Reading Time: 6 minutes


Marcus Blankenship
Ruining Habit #1: Ineffective managers don’t express gratitude

It’s important for the people on your team to know they are valued and appreciated. It can be hard to know when or how to say thank you. A thanks can come in the form of a note, an email, or part of a one on one. Showing gratitude is an valuable motivator. It’s important to show appreciation for those you appreciate.

Reading Time: 4 minutes


This content originally appeared in the Tech Leadership Weekly Newsletter. Signup for a weekly dose of management, process, and leadership delivered to your inbox every Wednesday at Tech Leadership Weekly.

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Tech Leadership Weekly, Issue 9

A weekly dose of management, process, and leadership.


Dave Thomas
Agile is Dead (video)

The Agile Manifesto is being applied in ways the original authors never intended. It’s created an entire industry of consultants and process. From one of the original authors, a reset:

  • Understand where you are.
  • Take a small step toward your goal.
  • Adjust your understanding from what you learned.
  • Repeat.

When faced with a choice, choose the option that is easier to change in the future.

Reading Time: 8 minutes


Brian
What Shape are You?

In a creative endeavor, like software development, the work is subtractive, meaning you start with a pile of stuff to do. The work is complete when there is no more stuff to do. Each person’s efforts removes stuff from that pile. Instead of evaluating individuals on strengths and weaknesses, look at the value each person brings to the team (or the stuff they subtract from the pile). It is important to provide feedback to the expected scope of an individual’s work and it’s context within the larger picture. This awareness helps people understand the true value of their contributions.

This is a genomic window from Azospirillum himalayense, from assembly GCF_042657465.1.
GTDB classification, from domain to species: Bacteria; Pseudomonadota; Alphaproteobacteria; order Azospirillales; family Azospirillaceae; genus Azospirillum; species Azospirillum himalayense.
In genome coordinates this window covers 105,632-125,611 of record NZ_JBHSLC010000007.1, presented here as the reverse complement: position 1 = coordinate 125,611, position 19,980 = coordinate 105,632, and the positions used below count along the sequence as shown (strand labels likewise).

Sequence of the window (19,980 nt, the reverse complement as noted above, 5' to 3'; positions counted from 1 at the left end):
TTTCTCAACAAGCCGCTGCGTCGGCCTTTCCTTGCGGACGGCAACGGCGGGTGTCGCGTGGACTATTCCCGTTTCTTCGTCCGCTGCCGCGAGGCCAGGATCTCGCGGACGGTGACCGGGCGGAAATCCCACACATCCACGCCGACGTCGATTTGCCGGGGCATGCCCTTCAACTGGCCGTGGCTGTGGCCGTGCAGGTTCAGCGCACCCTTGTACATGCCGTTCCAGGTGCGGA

Reading Time: 12 minutes


Matt Moore
PBTs + DRIs + OKRs = ZOMG

How can you keep a team nimble, focused, and effective? Construct Pizza Box Teams (no larger than can be fed with two pizzas) of Directly Responsible Individuals, and insure they have Objectives and Key Results goals. The small team, aligned on a common set of goals, with a mix of product, full stack engineering, marketing, and analytics skills streamlines the flow of information and maximizes effectiveness of the team.

Read Time: 5 minutes


This content originally appeared in the Tech Leadership Weekly Newsletter. Signup for a weekly dose of management, process, and leadership delivered to your inbox every Wednesday at Tech Leadership Weekly.

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Tech Leadership Weekly, Issue 8

A weekly dose of management, process, and leadership.


Camille Fournier
Ask the CTO: Achieving friction-free status updates

Getting updates on the teams progress without disrupting the team can be challenging. A great first step is the team’s project management software. Understanding the urgency of the ask is also important. Providing a high level overview and following up with more details later may suffice. Look for natural breaks; lunch, coffee, etc. for the opportunity to ask questions without disrupting someone’s focus.

Reading Time: 7 minutes


Julie Zhuo
Unintuitive Things I’ve Learned about Management (Part 2)

The lack of a clearly defined goal will really slow a team down. As a manager, focusing on the ‘why’ allows for focus and frees you from micro-managing. It gives your team the context needed as they craft their solution.